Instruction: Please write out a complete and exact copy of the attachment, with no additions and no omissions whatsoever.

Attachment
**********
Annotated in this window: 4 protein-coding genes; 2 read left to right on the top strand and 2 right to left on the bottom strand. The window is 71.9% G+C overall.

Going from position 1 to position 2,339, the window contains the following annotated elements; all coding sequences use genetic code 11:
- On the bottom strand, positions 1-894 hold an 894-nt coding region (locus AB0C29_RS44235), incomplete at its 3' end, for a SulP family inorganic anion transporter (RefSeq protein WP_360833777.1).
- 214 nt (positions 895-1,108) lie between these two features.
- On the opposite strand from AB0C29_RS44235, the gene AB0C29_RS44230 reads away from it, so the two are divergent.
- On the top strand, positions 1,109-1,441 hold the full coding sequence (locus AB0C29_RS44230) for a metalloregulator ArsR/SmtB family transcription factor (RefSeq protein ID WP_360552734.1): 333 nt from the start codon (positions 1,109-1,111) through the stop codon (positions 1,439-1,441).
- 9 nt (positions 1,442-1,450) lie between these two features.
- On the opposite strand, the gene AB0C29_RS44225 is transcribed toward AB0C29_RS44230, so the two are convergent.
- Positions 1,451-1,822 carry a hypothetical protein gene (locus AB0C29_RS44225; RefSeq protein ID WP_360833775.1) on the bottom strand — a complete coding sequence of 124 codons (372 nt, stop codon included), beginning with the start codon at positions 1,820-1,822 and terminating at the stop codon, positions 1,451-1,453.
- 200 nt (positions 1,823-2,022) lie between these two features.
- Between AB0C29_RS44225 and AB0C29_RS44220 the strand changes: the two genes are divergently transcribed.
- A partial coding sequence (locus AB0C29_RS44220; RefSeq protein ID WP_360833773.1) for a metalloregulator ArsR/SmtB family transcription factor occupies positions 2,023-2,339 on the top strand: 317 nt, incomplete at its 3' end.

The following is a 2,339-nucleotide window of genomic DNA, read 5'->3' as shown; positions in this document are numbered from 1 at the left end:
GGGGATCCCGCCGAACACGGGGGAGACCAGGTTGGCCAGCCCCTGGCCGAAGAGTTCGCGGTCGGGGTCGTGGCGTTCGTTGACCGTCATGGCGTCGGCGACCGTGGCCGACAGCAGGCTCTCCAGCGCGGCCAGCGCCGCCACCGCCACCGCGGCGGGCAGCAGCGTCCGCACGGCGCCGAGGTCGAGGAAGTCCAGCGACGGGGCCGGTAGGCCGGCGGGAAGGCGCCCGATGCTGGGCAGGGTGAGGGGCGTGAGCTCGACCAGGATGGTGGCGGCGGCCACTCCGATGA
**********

Annotated in this window: 4 protein-coding genes; 2 read left to right on the top strand and 2 right to left on the bottom strand. The window is 71.9% G+C overall.

Going from position 1 to position 2,339, the window contains the following annotated elements; all coding sequences use genetic code 11:
- On the bottom strand, positions 1-894 hold an 894-nt coding region (locus AB0C29_RS44235), incomplete at its 3' end, for a SulP family inorganic anion transporter (RefSeq protein WP_360833777.1).
- 214 nt (positions 895-1,108) lie between these two features.
- On the opposite strand from AB0C29_RS44235, the gene AB0C29_RS44230 reads away from it, so the two are divergent.
- On the top strand, positions 1,109-1,441 hold the full coding sequence (locus AB0C29_RS44230) for a metalloregulator ArsR/SmtB family transcription factor (RefSeq protein ID WP_360552734.1): 333 nt from the start codon (positions 1,109-1,111) through the stop codon (positions 1,439-1,441).
- 9 nt (positions 1,442-1,450) lie between these two features.
- On the opposite strand, the gene AB0C29_RS44225 is transcribed toward AB0C29_RS44230, so the two are convergent.
- Positions 1,451-1,822 carry a hypothetical protein gene (locus AB0C29_RS44225; RefSeq protein ID WP_360833775.1) on the bottom strand — a complete coding sequence of 124 codons (372 nt, stop codon included), beginning with the start codon at positions 1,820-1,822 and terminating at the stop codon, positions 1,451-1,453.
- 200 nt (positions 1,823-2,022) lie between these two features.
- Between AB0C29_RS44225 and AB0C29_RS44220 the strand changes: the two genes are divergently transcribed.
- A partial coding sequence (locus AB0C29_RS44220; RefSeq protein ID WP_360833773.1) for a metalloregulator ArsR/SmtB family transcription factor occupies positions 2,023-2,339 on the top strand: 317 nt, incomplete at its 3' end.

The following is a 2,339-nucleotide window of genomic DNA, read 5'->3' as shown; positions in this document are numbered from 1 at the left end:
GGGGATCCCGCCGAACACGGGGGAGACCAGGTTGGCCAGCCCCTGGCCGAAGAGTTCGCGGTCGGGGTCGTGGCGTTCGTTGACCGTCATGGCGTCGGCGACCGTGGCCGACAGCAGGCTCTCCAGCGCGGCCAGCGCCGCCACCGCCACCGCGGCGGGCAGCAGCGTCCGCACGGCGCCGAGGTCGAGGAAGTCCAGCGACGGGGCCGGTAGGCCGGCGGGAAGGCGCCCGATGCTGGGCAGGGTGAGGGGCGTGAGCTCGACCAGGATGGTGGCGGCGGCCACTCCGATGA